In an historic ceremony with two menorahs on the fourth night of the “Festival of Lights,” President Carter last night medicated the National Chanukah Menorah in Lafayette Square, opposite the White House, and acclaimed the holiday’s significance for human freedom everywhere.
Both he and Lubavitcher Rabbi Abraham Shemtov, alluded to the 50 Americans held hostage in the U.S. Embassy in Teheran in their remarks during the 15-minute lighting ceremony — wax candles in a 36-inch sterling silver menorah presented to the President and electric “flames” in the 36-foot gold-painted stainless steel menorah. It was the first time that Chanukah candelabras were lighted in the area that has seen many of America’s most historic occasions.
“This religious season commemorates the perpetuation of age old dreams and the hunger of men and women down through the ages to maintain a spirit committed to life under the most difficult circumstances, the most difficult persecutions and the most difficult dangers and under the most difficult suffering,” Carter declared, speaking extemporaneously.
“It also commemorates humankind’s commitment to be free,” the President said. “So tonight we pray that our closeness to God, our memory of this fine commitment of human beings down through the ages, will strengthen our desire to share our life and our love — not only with the 50 American hostages for whom we pray constantly — but for men and women throughout the world who don’t always have freedom and whose lives might be in danger.”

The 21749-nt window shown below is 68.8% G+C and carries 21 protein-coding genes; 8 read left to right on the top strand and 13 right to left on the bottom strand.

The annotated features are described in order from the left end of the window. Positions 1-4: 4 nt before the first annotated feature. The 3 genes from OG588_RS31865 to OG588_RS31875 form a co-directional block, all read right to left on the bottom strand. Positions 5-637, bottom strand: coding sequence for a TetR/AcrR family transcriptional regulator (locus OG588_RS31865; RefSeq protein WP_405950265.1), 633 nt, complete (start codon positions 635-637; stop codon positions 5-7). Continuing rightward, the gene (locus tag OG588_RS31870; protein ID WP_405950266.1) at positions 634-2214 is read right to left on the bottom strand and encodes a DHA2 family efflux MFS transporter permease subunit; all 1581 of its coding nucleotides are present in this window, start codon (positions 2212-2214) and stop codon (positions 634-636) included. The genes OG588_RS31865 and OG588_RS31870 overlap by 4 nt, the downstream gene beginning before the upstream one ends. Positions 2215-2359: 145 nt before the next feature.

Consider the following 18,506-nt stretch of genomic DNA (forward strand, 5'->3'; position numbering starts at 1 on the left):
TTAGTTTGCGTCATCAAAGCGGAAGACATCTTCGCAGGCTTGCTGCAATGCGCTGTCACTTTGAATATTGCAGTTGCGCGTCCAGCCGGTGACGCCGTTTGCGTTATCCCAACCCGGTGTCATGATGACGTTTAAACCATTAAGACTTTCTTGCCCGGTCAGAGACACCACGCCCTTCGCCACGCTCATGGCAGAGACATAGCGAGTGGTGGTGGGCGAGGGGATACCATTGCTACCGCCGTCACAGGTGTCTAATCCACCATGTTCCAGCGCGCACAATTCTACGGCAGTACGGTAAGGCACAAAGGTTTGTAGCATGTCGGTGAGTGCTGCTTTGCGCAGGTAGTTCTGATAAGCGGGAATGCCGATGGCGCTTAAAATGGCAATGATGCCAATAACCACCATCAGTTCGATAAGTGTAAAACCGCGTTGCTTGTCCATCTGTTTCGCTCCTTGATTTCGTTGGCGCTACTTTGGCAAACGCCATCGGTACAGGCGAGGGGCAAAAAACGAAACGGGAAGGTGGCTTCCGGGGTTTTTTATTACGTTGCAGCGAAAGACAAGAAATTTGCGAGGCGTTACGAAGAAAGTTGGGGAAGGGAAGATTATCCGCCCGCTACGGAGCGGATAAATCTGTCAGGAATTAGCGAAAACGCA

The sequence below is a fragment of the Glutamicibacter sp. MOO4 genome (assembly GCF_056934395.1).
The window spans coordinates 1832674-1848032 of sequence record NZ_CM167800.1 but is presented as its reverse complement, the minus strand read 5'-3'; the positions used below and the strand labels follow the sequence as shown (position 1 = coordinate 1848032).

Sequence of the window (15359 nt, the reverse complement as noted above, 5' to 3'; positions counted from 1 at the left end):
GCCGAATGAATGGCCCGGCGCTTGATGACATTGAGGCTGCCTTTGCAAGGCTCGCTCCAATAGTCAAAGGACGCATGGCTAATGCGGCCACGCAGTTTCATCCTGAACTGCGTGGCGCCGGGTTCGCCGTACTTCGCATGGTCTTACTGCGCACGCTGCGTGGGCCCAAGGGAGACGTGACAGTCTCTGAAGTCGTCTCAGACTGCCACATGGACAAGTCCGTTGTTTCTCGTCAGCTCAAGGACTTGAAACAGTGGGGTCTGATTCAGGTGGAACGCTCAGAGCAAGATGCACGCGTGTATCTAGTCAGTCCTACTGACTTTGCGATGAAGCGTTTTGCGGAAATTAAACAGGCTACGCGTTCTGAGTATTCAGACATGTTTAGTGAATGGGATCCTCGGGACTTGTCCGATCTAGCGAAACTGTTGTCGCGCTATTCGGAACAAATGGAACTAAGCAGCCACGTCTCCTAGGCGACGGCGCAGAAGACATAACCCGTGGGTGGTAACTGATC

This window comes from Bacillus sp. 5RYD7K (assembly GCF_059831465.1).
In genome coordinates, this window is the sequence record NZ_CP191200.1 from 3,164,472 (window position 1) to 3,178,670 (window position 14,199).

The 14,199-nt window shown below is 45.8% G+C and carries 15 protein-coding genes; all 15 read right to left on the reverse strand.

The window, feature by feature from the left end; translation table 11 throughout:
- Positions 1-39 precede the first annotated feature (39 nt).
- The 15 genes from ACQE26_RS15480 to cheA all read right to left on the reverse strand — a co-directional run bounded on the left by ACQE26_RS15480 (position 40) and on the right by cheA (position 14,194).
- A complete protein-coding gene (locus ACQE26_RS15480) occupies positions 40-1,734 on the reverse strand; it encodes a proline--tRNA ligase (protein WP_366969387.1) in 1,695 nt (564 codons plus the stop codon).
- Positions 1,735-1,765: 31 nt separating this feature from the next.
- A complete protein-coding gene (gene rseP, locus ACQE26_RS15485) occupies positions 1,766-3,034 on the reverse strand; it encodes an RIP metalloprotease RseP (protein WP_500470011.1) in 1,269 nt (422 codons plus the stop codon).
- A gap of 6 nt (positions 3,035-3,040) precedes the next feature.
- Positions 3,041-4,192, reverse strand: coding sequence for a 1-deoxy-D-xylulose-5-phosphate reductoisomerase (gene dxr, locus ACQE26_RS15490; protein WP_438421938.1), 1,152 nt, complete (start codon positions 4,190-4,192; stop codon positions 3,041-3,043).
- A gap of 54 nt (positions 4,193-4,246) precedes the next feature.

Thanking the American Friends of Lubavitch for presenting the National Menorah, Shemtov, who headed the project, said, “In this way we share the meaning of Chanukah with the world at large.” He said that “Chanukah reminds us that quality will be triumphant over quantity, commitment and dedication will prevail over numbers.”
Participants in the ceremonies, in the presence of about 200 spectators in sub-freezing weather, included President Carter’s domestic policy chief Stuart Eizenstat, his wife, Fran, and their sons Jay, 10, and Brian, six, Secretary of Commerce-designate Philip Klutznick; Leonard Goldfine, chairman of the Philadelphia Lubavitch Center; and opera tenor Jan Peerce who chanted “Mooz Tzur, Yeshuati” (Rock of Our Salvation).
After the President lit a wax eandle, Jay Eizenstat lit the shamus candle from it and the first of the four candles while offering the traditional blessings in Hebrew. Brian, his father, and Goldfine lit the other candles.
In addition to the silver menorah, Shemtov gave the President two booklets, one containing a copy of the Congressional resolution and the President’s proclamation honoring the Lubavitcher movement’s leader, Rabbi Menachem Schneerson on his 76th birthday which was proclaimed “Education Day. U.S.A.”, the other contained the texts of resolutions adopted by 25 states and the proclamations of their governors and the mayors of 30 cities.
The Archive of the Jewish Telegraphic Agency includes articles published from 1923 to 2008. Archive stories reflect the journalistic standards and practices of the time they were published.